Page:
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Vietnam May Lift Company Foreign Ownership Cap, Regulator Says

Vietnam’s State Securities Commission may increase the foreign-ownership cap on some companies as part of a package of measures to boost the nation’s equity markets.

The regulator will start a pilot program allowing overseas investors to own more than 49 percent of companies in some sectors, according to a document released by the commission at a briefing in Hanoi today. The benchmark VN Index jumped 2 percent at 10:16 a.m. in Ho Chi Minh City, making it the best performer in Asia today. The gauge is heading for an 11th daily gain, the longest winning streak since the 13 days through Sept. 13, 2011.

The commission also plans to widen trading bands on the country’s two stock exchanges “soon,” according to the document, which didn’t give further details. The limit on daily share-price gains or losses may be increased this month to 7 percent from 5 percent on the Ho Chi Minh City stock exchange and to 10 percent from 7 percent on the Hanoi Stock Exchange, Thoi Bao Kinh Te Saigon reported on its website today, citing an unidentified official at the regulator.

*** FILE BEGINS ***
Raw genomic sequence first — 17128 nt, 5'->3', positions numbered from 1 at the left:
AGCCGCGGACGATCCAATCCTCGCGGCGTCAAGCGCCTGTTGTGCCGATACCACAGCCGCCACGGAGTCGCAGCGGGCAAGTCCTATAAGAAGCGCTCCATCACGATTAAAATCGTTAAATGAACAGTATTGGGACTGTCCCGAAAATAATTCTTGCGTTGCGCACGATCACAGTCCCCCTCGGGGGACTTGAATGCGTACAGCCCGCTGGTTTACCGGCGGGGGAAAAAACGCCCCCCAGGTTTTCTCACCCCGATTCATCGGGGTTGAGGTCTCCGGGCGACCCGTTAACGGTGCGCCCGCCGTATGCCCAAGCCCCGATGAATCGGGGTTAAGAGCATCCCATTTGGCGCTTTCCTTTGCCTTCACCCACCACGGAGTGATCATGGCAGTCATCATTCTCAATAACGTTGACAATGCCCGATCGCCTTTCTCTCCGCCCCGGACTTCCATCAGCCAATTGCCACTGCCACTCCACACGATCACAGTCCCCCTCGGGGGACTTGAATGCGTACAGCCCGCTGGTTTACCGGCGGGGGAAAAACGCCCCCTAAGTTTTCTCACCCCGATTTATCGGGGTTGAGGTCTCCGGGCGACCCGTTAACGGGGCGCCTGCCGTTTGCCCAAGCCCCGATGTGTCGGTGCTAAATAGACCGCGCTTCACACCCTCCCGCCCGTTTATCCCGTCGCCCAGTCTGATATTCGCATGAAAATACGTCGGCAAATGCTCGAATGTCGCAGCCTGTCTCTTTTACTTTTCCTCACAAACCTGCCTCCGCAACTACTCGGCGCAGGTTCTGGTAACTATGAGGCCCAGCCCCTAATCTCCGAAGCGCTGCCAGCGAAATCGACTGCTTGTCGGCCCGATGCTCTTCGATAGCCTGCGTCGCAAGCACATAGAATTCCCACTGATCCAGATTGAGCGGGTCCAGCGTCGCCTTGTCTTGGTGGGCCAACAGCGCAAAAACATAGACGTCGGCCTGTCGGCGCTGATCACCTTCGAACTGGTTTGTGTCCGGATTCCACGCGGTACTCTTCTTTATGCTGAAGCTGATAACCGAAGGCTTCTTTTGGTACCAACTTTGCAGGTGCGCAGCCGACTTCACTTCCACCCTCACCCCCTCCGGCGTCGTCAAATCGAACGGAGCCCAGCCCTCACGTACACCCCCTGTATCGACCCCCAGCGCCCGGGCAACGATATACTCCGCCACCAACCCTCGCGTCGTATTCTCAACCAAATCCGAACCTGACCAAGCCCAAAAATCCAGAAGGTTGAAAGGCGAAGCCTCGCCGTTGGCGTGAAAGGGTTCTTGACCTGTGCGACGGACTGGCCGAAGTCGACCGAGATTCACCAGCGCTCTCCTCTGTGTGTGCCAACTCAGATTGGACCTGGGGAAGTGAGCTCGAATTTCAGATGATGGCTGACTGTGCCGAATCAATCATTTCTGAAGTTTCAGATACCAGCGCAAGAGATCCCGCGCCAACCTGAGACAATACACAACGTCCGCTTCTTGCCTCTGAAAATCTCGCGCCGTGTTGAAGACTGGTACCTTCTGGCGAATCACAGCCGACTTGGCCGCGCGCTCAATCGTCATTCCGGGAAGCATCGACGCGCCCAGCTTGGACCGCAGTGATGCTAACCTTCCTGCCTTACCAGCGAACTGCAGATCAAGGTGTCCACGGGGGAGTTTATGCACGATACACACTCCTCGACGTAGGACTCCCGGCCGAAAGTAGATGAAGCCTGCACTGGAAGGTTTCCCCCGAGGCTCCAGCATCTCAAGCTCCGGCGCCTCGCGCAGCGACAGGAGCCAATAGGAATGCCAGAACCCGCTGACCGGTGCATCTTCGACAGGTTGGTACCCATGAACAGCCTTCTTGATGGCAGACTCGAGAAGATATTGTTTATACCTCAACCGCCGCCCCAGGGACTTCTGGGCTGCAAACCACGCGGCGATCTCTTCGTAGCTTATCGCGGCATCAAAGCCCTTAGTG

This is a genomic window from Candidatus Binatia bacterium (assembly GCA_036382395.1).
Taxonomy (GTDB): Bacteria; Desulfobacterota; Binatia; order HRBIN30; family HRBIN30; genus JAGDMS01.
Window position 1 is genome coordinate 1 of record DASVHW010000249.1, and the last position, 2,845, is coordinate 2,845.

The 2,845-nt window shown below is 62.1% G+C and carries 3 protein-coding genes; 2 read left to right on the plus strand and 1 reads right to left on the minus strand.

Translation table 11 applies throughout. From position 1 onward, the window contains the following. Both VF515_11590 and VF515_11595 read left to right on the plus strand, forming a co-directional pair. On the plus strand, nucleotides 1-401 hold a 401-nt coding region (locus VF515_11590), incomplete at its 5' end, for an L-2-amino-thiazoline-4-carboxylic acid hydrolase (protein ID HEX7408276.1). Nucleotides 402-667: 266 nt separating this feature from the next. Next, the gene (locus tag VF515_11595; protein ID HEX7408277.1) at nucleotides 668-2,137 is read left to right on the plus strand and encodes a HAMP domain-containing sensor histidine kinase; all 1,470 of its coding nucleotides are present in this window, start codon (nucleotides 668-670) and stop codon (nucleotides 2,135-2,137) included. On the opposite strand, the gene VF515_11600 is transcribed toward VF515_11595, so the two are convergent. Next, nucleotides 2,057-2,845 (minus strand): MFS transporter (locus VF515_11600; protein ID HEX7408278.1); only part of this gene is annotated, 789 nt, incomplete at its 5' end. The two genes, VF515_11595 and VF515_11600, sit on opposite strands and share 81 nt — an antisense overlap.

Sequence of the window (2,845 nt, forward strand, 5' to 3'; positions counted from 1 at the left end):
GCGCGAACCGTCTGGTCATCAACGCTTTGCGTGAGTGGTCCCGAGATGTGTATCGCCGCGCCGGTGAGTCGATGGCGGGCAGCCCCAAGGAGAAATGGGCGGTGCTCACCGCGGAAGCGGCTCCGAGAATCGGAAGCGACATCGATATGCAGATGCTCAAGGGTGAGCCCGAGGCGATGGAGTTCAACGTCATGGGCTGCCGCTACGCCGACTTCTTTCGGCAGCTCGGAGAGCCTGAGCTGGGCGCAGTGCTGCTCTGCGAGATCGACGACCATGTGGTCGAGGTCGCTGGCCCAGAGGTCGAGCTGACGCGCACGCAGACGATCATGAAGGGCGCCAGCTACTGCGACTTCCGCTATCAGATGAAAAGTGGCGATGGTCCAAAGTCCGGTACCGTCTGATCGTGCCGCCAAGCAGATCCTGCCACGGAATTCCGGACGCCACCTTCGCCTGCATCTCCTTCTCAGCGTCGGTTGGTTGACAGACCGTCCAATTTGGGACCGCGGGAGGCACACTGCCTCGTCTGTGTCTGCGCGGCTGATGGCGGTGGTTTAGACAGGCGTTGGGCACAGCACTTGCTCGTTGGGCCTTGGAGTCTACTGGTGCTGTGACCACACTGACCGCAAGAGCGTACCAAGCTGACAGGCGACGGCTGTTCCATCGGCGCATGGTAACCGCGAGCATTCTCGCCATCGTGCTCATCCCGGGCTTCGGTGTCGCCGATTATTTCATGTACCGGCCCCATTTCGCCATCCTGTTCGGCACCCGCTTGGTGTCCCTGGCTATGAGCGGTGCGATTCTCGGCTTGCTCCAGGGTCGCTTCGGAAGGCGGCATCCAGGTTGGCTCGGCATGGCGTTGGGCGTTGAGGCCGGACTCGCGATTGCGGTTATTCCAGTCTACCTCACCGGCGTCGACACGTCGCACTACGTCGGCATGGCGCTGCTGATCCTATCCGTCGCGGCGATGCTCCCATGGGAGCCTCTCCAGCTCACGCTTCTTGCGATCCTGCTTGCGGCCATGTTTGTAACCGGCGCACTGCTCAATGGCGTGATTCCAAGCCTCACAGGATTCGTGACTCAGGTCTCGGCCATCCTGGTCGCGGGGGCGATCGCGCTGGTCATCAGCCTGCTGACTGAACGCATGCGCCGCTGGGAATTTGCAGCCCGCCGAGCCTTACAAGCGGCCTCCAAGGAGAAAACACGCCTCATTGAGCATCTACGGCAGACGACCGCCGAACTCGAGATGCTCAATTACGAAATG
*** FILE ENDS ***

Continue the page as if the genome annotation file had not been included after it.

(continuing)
The authority may also raise the margin-financing ratio limit to 50 percent, according to the document. The commission will also form a credit rating agency, and introduce pension fund and bond-related products to boost trading, it said.

The VN Index (VNINDEX) has jumped 11 percent this year, the world’s best performer.

To contact Bloomberg News staff for this story: Nguyen Dieu Tu Uyen in Hanoi at; Diep Ngoc Pham in Hanoi at

To contact the editor responsible for this story: Darren Boey at

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